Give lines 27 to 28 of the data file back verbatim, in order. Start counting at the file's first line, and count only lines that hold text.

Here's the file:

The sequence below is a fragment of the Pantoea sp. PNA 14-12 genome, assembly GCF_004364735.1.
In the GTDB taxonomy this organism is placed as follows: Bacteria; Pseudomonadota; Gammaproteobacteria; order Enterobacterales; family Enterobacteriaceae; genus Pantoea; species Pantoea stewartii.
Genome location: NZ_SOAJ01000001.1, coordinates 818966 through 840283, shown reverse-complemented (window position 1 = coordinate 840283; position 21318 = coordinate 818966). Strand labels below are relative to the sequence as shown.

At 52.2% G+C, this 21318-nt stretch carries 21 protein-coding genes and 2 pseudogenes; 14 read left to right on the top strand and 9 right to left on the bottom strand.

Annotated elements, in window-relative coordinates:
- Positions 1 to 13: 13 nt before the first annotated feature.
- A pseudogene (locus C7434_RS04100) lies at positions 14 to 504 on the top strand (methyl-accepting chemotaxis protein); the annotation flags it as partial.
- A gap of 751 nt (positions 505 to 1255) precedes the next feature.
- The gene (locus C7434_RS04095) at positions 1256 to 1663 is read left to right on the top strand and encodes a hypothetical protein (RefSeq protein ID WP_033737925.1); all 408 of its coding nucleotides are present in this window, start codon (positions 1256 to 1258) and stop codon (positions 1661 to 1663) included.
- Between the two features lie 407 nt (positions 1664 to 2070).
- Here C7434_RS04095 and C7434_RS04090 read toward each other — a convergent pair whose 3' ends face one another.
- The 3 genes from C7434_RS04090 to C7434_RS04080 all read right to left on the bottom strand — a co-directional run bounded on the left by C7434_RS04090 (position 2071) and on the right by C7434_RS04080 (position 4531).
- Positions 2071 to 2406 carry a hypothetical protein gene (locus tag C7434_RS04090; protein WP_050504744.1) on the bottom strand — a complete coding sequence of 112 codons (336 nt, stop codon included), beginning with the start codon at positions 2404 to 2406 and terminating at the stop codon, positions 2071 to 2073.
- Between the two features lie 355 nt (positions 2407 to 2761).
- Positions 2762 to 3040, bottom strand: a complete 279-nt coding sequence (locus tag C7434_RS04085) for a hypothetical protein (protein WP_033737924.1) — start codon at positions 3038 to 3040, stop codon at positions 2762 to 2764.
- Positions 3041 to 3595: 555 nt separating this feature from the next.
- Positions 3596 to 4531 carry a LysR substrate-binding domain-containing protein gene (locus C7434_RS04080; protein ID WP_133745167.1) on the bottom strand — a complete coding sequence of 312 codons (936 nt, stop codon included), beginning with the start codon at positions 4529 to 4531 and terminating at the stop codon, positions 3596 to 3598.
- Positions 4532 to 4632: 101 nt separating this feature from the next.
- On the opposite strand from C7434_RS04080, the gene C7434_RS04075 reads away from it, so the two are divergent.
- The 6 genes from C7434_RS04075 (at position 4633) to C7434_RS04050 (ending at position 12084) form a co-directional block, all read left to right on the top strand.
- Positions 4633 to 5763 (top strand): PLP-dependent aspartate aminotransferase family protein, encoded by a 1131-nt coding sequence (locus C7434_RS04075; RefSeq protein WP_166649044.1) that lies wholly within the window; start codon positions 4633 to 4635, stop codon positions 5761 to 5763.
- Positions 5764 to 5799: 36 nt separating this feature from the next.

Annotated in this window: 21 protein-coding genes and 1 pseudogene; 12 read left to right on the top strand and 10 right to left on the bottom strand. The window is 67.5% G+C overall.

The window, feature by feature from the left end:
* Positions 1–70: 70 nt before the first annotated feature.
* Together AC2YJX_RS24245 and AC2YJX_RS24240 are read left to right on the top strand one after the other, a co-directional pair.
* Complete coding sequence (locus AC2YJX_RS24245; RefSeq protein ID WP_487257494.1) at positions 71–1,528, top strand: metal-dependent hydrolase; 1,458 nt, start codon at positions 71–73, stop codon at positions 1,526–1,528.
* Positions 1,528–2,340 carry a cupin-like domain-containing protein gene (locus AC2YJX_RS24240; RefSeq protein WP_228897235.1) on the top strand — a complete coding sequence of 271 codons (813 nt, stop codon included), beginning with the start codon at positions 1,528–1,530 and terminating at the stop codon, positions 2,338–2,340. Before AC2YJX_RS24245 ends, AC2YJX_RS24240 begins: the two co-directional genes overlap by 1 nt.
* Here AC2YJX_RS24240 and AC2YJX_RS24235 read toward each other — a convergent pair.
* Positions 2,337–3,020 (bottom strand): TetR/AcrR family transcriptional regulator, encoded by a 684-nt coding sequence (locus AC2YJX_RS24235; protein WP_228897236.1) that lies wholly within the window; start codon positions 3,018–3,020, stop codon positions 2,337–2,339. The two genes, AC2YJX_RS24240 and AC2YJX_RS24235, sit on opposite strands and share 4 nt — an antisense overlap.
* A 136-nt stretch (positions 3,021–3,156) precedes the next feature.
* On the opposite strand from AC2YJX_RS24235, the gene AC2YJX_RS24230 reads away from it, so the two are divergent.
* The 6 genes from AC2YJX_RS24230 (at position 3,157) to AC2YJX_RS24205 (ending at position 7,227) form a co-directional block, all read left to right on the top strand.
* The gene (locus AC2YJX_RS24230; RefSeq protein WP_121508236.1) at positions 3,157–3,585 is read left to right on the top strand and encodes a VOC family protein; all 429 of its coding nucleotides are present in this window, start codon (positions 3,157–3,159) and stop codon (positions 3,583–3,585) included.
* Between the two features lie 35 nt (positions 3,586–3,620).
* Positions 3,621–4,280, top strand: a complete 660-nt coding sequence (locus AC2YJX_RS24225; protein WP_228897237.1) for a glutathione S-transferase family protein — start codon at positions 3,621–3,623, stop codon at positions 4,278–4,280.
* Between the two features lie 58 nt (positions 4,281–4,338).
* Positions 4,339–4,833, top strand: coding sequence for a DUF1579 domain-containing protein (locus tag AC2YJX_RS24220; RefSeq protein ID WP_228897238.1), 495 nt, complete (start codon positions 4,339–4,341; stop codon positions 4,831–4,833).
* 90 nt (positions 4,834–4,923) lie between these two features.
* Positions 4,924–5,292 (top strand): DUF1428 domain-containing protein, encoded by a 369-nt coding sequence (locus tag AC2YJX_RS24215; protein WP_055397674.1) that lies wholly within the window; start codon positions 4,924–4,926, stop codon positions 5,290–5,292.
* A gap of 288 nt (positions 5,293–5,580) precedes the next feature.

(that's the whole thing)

* Complete coding sequence (locus AC2YJX_RS24245; RefSeq protein ID WP_487257494.1) at positions 71–1,528, top strand: metal-dependent hydrolase; 1,458 nt, start codon at positions 71–73, stop codon at positions 1,526–1,528.
* Positions 1,528–2,340 carry a cupin-like domain-containing protein gene (locus AC2YJX_RS24240; RefSeq protein WP_228897235.1) on the top strand — a complete coding sequence of 271 codons (813 nt, stop codon included), beginning with the start codon at positions 1,528–1,530 and terminating at the stop codon, positions 2,338–2,340. Before AC2YJX_RS24245 ends, AC2YJX_RS24240 begins: the two co-directional genes overlap by 1 nt.